Enough said? Okay, okay. That's not an insightful book review, but a drooling fanboy rave. Honestly, I think this was the kind of story we didn't see enough of on the Next Gen TV series. There were so many threads, ideas, alien races that the original series was only able to do so very little with that the Next Generation seemed to want to distance itself from all too much. Sometimes a Trekkie like me felt a little (no pun intended) alienated. Luckil
Shaun McAlister
I wanted to like this comic since the Gorn have always been interesting creatures to me but the artwork really took it out of me. And the ending was so predictable from the start that it didn't make the journey worthwhile. If you're a Star Trek fan you can't take anything seriously that refers to the Enterprise-E as a Galaxy Class Starship.
James Wheeler
Fun to read this graphic novel. If you love classic star trek, you will enjoy seeing the Gorn again. Anderson does a nice job of building a more in depth backstory. The plot itself is prosaic but the art is well done and visually appealing.
Jenni Moody
Fun, enjoyable, and OMG GORN FEST.

Nice art, with story told more through action and panel flow than by overburdening the dialogue. Very nicely done.

Plus, Riker hanging out with Klingons, which is always a good story element. The solutions that Riker, Data, and Picard found for dealing with the Gorn weren't particularly surprising, but they didn't take away much from my overall enjoyment of the story. It was a fun, atmospheric ride.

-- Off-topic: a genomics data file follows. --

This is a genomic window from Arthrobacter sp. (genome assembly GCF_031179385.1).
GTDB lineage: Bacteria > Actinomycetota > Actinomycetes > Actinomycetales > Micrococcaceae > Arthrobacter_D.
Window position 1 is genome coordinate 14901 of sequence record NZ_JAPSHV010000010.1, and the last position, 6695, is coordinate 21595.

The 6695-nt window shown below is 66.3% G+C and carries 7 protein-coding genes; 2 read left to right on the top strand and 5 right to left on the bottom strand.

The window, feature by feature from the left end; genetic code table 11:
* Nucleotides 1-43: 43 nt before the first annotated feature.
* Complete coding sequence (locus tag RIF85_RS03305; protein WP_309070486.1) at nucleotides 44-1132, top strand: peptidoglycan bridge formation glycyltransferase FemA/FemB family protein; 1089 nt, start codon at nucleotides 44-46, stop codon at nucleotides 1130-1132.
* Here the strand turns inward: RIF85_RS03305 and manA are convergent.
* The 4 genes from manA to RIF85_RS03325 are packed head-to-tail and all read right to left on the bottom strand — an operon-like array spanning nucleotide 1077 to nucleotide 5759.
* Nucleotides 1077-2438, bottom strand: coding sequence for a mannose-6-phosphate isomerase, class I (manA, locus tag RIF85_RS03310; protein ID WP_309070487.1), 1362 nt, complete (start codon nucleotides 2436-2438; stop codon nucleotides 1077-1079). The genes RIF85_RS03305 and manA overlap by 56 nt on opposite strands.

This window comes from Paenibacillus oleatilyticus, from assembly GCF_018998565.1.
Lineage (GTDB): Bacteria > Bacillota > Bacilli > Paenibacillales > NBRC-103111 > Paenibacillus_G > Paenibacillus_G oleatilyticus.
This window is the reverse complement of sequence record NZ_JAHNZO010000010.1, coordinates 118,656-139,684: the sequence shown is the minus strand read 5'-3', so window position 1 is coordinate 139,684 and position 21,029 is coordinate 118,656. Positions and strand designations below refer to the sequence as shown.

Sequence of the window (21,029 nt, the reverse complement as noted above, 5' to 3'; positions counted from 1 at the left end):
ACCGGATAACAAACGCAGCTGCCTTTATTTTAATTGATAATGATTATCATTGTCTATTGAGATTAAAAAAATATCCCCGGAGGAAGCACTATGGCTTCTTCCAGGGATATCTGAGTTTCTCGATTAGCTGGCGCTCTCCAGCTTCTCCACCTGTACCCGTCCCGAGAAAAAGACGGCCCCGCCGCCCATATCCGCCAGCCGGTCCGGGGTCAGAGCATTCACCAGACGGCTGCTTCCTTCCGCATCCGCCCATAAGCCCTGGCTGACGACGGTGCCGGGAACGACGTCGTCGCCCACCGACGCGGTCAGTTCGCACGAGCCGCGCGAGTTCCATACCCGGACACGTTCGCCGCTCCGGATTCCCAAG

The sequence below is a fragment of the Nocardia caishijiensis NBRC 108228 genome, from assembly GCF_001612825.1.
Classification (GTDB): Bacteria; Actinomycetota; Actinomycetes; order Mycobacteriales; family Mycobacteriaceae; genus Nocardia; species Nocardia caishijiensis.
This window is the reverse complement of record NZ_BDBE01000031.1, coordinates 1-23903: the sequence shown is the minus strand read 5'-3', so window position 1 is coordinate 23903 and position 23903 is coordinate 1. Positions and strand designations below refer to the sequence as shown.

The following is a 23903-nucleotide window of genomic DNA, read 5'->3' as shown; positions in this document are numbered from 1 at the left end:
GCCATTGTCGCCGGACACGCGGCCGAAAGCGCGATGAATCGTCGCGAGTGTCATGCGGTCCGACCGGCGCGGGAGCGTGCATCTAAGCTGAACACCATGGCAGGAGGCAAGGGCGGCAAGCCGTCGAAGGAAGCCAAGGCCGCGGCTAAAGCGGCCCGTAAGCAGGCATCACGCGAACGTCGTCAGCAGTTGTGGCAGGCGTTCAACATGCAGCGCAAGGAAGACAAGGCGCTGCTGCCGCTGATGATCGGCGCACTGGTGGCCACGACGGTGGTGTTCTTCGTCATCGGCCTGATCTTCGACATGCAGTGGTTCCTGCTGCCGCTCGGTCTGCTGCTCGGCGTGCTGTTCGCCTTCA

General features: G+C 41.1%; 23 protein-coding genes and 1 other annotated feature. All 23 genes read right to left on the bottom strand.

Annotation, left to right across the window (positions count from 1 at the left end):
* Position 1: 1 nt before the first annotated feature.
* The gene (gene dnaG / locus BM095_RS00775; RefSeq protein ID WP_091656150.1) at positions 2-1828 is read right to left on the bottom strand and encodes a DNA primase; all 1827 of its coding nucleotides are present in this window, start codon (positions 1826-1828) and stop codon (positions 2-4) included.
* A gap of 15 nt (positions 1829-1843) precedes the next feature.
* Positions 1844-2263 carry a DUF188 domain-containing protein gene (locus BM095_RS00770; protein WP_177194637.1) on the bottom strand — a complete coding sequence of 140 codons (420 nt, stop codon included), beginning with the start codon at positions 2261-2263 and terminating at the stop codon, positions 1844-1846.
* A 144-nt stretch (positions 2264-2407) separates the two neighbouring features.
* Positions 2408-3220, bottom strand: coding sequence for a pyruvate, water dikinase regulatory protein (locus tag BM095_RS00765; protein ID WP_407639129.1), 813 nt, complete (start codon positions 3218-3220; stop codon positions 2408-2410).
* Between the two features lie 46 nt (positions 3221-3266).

The Gorn dossier in the back of the book is also very cool.
A compelling tale, set (I assume) between the First Contact and Insurrection movies and during the tail end of DS9 tv run. Wonderfully illustrated by Croatian artist Igor Kordey this could very well have made for the basis of a series of Next Generation TV movies or at the very least a series of Next Graphic novels of which Wildstorm, I believe, published a mere 3 before losing the franchise to IDW. A missed opportunity. A crying shame that so little Igor's wonderful work is in print and in Engl ...more
Mike McDevitt
I can't tell you why, but I didn't like the art. Probably I'm a snob for classical realism? Honestly, I don't even know. The human characters don't look like themselves, and the main Klingon guy has Stewie Griffin football-head. Complaining aside, I liked the Gorn and the writing is workmanlike. What can I say? I like Star Trek, even mindless predictable action stories.
Noah Soudrette
While I find the art in this to be barely tolerable, this story is a lot of fun. It's great to see the Gorn again, since they don;t show up often in expanded universe titles. Also, you get to see Data fight a Gorn. How cool is that!?
Good story, nice artwork. But I'm pretty sure that Will Riker, even his wildest dreams, wasn't *that* ripped. Nice to look at, though. ;)
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Pseudonyms: Gabriel Mesta, K.J. Anderson

He has written spin-off novels for Star Wars, StarCraft, Titan A.E., and The X-Files, and is the co-author of the Dune prequels. His original works include the Saga of Seven Suns series and the Nebula Award-nominated Assemblers of Infinity. He has also written several comic books including the Dark Horse Star Wars collection Tales of the Jedi written in coll